Chief writer Jon Cardinelli and editor Craig Lewis debate what the next Bok coach’s biggest challenge will be in 2020.
Cardinelli says it’s access to overseas-based players:
The 2019 Test season presented the Springboks with a rare opportunity. The coaches and players spent 20 weeks together from the start of the Rugby Championship to the end of the World Cup tournament. They used that time to improve their fitness to the point where they were the most well-conditioned side on the planet. Coach Rassie Erasmus enjoyed an extended opportunity to work with the group and implement a winning gameplan and culture. The overseas-based stars remained with the team for more than four months and there were no disruptions.
Erasmus’ successor won’t have the same luxury in 2020. Outside a World Cup year, the rules regarding the international window will apply. The new Bok coach is unlikely to have all of his Europe-based players available for the planning sessions leading up to the 2020 opener. As we’ve seen in the past, Bok stars who play their club rugby in England and France typically return to South Africa five or six days before the first Test of the season.
Will we see Handre Pollard (Montpellier), Faf de Klerk (Sale), Eben Etzebeth (Toulon) and other World Cup winners competing in every Rugby Championship Test? Or will the new coach have to limit the appearances of these players across that tournament and in the subsequent end-of-year tour to keep their clubs happy? Erasmus and his predecessors faced a similar challenge in previous seasons, especially in games that fell outside the World Rugby-sanctioned window.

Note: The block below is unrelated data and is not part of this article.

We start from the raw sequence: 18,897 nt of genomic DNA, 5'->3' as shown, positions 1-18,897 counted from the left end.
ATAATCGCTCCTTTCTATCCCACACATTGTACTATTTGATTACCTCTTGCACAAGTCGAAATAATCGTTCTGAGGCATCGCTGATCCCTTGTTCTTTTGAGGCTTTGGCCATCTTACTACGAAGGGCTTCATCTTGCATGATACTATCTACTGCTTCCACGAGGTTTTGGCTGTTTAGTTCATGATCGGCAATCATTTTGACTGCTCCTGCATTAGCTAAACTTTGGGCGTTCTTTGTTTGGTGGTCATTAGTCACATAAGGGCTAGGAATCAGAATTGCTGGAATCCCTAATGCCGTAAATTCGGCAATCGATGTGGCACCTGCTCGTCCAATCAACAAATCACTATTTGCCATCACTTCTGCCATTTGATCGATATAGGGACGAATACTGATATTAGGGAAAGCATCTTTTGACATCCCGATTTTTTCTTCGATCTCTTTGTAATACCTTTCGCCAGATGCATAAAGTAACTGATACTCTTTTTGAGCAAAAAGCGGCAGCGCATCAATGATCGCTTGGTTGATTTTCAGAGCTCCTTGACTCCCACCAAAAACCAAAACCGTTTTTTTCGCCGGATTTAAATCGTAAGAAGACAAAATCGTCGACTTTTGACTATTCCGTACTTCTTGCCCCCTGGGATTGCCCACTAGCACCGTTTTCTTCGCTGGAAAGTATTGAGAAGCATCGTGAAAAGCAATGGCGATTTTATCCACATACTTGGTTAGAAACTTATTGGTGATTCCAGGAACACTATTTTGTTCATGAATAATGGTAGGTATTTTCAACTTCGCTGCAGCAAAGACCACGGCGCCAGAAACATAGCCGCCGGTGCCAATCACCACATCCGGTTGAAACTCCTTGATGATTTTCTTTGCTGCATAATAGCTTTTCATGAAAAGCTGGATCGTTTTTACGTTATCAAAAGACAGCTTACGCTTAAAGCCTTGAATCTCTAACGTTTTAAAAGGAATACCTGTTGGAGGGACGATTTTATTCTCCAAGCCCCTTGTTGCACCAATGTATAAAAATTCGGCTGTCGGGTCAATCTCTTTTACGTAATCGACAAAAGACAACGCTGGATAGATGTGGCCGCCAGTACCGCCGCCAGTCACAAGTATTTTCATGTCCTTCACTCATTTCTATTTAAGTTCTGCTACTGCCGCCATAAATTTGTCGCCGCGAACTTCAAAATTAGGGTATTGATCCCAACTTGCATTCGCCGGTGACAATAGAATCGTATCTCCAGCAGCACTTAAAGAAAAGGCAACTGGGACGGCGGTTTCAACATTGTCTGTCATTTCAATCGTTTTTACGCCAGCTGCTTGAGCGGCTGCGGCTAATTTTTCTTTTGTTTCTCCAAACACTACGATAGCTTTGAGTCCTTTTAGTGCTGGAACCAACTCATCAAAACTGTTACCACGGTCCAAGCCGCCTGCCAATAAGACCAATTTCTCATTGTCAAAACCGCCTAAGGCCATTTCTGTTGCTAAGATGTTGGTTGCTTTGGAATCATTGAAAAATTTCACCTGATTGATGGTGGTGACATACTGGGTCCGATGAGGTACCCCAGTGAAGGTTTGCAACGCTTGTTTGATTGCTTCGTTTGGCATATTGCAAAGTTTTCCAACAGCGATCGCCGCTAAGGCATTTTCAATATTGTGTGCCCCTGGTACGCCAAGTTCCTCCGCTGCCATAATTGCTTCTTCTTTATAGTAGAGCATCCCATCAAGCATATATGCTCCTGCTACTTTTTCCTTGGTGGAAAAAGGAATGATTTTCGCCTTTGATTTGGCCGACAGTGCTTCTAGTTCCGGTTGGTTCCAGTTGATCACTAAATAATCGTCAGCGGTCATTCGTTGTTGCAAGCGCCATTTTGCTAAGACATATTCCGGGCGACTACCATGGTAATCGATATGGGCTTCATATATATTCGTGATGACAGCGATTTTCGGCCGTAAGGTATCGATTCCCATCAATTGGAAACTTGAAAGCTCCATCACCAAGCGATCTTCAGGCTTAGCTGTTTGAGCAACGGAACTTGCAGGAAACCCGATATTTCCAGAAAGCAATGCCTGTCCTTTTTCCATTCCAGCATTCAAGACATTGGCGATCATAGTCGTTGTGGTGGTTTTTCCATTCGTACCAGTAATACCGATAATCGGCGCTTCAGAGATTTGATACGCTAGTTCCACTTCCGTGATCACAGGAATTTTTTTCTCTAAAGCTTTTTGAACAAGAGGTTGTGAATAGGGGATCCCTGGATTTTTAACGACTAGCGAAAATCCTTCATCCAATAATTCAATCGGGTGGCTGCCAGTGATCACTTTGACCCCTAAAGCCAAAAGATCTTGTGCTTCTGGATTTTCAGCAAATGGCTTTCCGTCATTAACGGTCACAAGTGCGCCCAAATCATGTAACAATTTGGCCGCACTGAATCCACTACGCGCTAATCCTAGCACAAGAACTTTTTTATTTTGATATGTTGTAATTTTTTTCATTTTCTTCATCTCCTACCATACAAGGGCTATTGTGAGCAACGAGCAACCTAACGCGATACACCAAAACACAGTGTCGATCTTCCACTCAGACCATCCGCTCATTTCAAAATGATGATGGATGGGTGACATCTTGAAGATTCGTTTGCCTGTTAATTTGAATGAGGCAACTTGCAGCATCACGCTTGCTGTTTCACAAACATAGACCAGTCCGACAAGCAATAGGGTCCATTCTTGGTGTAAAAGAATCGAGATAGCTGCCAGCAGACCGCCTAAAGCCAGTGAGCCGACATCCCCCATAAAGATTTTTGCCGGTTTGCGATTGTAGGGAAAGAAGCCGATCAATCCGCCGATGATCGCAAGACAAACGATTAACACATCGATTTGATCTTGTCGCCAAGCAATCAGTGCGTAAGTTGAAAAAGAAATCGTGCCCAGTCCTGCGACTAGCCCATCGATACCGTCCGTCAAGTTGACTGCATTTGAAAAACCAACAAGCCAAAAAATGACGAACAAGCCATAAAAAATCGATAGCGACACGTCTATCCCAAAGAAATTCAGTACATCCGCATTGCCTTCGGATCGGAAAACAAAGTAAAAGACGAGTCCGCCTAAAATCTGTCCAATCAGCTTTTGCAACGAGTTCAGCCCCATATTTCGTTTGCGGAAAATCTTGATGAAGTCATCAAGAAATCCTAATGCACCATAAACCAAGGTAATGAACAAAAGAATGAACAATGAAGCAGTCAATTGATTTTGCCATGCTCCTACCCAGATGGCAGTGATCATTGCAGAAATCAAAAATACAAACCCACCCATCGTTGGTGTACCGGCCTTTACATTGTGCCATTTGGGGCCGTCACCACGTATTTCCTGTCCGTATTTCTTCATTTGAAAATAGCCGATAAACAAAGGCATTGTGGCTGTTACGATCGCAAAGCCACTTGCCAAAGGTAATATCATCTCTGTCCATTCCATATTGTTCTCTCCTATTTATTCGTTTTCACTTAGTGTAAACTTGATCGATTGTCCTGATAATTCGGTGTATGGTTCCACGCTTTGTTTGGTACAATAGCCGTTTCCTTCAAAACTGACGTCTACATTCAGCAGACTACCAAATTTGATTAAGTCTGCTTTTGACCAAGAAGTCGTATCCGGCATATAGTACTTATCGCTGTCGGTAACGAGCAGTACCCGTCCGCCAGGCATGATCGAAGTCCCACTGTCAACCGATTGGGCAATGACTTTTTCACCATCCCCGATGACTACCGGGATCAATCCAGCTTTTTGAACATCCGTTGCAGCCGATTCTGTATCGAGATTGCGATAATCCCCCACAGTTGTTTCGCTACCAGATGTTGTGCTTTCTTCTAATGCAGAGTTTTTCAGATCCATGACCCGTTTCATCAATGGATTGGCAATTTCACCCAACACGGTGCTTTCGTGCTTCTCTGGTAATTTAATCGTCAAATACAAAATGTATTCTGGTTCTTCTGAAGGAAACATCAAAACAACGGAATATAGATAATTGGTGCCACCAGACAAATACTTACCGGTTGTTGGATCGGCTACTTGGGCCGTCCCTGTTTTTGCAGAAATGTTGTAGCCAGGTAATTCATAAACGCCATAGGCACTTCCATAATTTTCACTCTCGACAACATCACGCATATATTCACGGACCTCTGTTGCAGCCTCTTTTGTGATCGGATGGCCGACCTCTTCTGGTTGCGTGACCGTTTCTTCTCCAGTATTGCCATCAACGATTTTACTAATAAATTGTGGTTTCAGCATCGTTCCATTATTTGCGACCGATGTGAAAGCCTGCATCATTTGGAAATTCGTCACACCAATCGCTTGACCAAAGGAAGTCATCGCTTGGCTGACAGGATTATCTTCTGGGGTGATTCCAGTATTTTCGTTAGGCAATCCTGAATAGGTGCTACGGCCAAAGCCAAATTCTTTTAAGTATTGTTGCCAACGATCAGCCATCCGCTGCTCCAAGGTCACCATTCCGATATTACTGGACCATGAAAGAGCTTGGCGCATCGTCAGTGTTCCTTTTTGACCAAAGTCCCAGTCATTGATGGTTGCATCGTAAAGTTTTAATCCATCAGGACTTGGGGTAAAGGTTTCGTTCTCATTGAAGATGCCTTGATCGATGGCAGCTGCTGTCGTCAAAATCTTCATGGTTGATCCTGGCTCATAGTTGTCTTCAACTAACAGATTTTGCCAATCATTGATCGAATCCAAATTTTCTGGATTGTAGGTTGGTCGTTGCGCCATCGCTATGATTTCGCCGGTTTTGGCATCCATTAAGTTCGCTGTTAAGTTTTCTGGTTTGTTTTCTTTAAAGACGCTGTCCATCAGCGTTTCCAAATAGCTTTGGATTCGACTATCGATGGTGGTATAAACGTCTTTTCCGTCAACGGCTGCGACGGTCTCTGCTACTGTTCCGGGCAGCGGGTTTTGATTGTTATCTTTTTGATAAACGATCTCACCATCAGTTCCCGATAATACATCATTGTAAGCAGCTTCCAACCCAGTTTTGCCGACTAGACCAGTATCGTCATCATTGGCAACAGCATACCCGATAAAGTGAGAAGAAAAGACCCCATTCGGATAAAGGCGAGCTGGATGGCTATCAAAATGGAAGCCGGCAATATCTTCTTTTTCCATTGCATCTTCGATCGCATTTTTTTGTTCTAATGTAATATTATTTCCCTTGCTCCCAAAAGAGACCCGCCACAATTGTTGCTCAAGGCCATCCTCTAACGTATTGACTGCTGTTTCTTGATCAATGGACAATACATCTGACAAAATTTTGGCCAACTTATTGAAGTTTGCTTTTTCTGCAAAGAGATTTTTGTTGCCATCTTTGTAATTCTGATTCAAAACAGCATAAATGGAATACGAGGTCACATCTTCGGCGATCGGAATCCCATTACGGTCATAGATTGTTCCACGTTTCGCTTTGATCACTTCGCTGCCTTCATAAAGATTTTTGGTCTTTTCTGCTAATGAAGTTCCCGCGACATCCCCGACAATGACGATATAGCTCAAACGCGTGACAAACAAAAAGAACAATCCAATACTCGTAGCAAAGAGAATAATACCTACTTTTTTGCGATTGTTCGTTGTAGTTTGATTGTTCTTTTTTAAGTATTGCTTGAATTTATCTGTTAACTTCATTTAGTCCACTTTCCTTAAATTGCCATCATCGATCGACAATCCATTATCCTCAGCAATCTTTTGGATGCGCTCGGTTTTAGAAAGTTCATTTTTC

Lewis says it’s striking a work balance with Rassie Erasmus:
The position of director of rugby is still a relatively novel concept in South African rugby, particularly at national level. While Rassie Erasmus assumed this role along with the head coaching responsibilities when he returned to South Africa, it remains to be seen how significantly his day-to-day duties will change.
Understandably, in the early part of his tenure, Erasmus’ focus was to take care of the hands-on coaching of the Springboks, and he exceeded expectations, quickly taking the team back to the summit of world rugby.
However, he will now step into his role as director of rugby, and while he is sure to remain closely involved with the Springbok set-up, there will be a new man in the head coach’s office. After the World Cup, defence guru and Erasmus’ right-hand man, Jacques Nienaber, was viewed by many as the front-runner.
Whatever the case may be, it will be essential for the new coach and Erasmus to quickly settle into a successful working relationship. As examples, think of the roles Jake White and Gary Gold fulfilled at the Sharks not all that long ago. White and Gold were also termed ‘directors of rugby’, but the lines became blurred over their exact roles, and the two effectively served as hands-on coaches, with limited success.
After all the achievements the Springboks celebrated in 2019, they cannot afford to have a power struggle at the helm, or a lack of clarity over roles.
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